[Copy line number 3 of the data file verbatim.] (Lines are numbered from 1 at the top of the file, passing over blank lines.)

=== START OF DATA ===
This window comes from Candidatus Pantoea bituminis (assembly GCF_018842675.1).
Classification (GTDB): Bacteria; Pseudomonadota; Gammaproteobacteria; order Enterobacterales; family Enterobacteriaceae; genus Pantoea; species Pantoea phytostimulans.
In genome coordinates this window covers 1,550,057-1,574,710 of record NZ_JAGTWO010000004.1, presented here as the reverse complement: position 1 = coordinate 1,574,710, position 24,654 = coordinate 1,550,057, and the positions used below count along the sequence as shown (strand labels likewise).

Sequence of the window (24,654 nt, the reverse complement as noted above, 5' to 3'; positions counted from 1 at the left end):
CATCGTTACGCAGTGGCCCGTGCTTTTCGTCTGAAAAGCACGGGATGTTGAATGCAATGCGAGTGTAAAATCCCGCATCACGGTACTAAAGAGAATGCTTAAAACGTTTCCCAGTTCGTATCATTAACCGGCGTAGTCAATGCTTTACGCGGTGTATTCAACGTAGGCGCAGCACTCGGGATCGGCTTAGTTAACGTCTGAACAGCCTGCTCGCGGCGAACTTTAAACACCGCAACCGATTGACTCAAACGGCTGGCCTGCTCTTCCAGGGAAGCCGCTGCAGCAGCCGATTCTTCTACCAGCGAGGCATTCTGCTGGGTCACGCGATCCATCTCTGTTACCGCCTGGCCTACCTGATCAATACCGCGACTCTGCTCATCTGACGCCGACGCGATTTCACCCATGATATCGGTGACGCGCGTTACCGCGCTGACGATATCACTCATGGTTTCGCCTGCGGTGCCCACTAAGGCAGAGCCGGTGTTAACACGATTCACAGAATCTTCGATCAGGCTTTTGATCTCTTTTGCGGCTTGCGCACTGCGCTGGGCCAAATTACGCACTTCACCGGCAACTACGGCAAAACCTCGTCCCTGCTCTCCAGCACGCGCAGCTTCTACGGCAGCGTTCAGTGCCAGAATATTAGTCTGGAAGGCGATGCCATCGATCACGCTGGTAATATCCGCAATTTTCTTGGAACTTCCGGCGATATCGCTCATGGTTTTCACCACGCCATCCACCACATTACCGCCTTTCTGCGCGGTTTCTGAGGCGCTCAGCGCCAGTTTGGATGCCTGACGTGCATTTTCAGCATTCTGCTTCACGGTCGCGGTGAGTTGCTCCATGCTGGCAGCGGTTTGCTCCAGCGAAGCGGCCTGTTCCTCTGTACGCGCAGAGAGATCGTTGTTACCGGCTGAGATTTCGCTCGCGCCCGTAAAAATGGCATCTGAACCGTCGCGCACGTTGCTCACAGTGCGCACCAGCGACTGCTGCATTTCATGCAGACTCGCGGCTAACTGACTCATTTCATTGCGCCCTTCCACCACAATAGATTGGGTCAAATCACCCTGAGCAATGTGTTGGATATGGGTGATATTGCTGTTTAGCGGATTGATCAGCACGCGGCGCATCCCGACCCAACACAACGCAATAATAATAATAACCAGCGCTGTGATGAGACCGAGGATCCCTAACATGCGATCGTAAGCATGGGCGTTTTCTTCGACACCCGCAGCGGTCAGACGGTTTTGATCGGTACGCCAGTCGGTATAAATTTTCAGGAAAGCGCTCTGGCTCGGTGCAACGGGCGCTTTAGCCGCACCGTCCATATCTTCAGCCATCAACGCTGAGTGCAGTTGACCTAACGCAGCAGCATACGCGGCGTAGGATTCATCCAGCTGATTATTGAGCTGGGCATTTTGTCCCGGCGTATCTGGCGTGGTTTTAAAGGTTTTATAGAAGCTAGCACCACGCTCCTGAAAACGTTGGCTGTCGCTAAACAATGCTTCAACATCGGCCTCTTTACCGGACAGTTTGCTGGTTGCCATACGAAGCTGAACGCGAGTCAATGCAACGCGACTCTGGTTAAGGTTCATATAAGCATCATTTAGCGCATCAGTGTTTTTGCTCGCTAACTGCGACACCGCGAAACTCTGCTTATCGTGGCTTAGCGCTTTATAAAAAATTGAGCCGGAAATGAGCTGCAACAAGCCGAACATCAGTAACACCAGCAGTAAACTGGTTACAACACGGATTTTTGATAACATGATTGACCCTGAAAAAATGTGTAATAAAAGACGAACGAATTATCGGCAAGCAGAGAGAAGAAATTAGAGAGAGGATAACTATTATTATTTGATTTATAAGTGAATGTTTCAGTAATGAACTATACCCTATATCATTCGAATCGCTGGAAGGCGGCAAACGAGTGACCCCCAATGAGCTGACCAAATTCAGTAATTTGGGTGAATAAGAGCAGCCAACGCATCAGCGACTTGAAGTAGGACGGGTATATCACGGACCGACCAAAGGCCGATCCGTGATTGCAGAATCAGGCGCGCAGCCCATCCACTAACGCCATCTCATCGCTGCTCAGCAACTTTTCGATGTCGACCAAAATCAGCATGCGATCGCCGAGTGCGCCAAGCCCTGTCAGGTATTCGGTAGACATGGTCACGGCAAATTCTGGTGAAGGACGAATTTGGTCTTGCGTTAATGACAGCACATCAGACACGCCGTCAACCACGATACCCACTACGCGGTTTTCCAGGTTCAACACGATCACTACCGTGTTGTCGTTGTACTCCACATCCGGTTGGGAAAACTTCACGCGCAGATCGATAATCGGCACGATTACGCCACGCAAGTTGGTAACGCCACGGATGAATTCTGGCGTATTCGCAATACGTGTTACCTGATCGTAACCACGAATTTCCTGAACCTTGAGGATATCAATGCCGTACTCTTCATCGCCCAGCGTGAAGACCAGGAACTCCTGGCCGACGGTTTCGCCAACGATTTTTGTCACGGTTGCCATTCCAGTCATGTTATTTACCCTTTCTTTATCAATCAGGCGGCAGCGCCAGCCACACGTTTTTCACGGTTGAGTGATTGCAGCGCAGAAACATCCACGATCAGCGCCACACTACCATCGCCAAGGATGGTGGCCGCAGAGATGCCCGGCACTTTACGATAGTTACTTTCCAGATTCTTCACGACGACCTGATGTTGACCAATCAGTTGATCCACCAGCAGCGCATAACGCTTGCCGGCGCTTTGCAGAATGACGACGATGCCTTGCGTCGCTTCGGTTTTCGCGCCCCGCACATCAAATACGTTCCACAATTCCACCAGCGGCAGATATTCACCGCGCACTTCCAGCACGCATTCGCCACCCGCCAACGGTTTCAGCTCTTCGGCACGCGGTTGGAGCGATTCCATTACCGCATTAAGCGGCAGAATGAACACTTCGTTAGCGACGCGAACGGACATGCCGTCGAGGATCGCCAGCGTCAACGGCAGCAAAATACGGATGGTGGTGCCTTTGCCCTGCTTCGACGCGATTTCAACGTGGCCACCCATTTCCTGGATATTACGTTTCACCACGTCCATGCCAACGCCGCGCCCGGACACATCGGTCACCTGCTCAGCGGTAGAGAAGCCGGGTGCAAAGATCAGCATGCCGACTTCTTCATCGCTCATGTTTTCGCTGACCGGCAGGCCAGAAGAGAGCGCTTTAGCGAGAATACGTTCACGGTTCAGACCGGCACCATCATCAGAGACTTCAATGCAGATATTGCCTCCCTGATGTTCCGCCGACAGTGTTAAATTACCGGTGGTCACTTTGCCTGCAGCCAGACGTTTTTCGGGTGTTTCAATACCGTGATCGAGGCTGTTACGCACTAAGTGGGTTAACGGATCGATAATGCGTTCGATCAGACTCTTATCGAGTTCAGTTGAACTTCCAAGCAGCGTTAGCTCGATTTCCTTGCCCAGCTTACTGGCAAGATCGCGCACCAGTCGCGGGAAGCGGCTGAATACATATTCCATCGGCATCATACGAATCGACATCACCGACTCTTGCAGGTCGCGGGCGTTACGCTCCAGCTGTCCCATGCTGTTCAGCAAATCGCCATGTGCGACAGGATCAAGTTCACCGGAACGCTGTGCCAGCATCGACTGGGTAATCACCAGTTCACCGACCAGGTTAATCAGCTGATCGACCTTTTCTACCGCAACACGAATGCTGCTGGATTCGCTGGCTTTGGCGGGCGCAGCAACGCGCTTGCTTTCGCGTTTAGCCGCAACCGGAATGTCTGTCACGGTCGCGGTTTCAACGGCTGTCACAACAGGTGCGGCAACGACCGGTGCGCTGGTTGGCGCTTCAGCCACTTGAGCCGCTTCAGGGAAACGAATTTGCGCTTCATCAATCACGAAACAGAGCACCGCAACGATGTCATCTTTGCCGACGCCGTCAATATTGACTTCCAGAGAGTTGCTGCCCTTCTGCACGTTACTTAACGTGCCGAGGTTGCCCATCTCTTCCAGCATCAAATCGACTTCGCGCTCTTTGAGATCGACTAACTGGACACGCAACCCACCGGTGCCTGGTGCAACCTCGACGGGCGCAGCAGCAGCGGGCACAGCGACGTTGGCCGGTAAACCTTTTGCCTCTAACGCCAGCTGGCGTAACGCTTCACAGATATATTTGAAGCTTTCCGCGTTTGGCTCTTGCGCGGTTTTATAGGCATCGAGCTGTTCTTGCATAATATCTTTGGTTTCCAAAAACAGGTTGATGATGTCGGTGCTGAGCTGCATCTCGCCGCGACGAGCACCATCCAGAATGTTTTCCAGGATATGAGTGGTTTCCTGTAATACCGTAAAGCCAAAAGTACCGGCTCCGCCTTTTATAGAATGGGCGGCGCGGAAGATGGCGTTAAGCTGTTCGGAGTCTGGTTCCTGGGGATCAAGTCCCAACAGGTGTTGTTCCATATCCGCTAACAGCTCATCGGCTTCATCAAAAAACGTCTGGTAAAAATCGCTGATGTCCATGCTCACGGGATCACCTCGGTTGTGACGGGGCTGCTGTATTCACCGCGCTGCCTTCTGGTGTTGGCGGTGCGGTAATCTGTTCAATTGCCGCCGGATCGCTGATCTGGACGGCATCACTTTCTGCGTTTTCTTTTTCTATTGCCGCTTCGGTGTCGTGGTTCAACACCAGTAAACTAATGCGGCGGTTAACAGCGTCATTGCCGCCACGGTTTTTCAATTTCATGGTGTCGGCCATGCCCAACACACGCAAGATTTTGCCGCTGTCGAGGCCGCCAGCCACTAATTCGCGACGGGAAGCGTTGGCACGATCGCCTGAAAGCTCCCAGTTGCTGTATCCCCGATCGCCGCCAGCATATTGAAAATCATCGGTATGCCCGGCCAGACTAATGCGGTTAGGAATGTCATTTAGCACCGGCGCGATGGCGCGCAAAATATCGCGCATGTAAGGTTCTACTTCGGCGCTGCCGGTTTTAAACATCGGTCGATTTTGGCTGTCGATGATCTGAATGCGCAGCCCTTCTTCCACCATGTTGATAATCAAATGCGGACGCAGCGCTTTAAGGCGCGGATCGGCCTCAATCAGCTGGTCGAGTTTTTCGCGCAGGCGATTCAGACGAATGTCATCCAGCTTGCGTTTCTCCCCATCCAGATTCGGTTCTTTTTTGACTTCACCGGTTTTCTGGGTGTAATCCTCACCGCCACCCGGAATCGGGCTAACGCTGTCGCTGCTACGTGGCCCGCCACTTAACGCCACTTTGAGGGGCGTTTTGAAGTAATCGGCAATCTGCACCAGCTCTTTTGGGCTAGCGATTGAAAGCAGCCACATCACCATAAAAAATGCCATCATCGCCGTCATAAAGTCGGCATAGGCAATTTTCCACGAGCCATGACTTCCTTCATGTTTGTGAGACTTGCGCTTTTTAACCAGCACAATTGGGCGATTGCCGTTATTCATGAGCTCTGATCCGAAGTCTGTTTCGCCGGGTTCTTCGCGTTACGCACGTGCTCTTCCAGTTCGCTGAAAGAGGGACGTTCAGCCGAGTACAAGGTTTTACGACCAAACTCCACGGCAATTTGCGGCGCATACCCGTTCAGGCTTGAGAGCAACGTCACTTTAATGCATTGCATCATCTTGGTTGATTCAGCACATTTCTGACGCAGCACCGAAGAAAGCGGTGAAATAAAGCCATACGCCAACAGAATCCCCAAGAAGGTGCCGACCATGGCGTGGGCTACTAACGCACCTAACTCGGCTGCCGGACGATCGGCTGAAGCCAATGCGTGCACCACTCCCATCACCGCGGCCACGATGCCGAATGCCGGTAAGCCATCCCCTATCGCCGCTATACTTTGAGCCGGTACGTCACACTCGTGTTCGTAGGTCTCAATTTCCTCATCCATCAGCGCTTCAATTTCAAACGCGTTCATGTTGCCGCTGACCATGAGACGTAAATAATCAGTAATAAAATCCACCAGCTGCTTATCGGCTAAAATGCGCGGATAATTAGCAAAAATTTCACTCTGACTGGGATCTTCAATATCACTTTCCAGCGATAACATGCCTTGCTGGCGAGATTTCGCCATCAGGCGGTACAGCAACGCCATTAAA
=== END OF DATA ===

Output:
In genome coordinates this window covers 1,550,057-1,574,710 of record NZ_JAGTWO010000004.1, presented here as the reverse complement: position 1 = coordinate 1,574,710, position 24,654 = coordinate 1,550,057, and the positions used below count along the sequence as shown (strand labels likewise).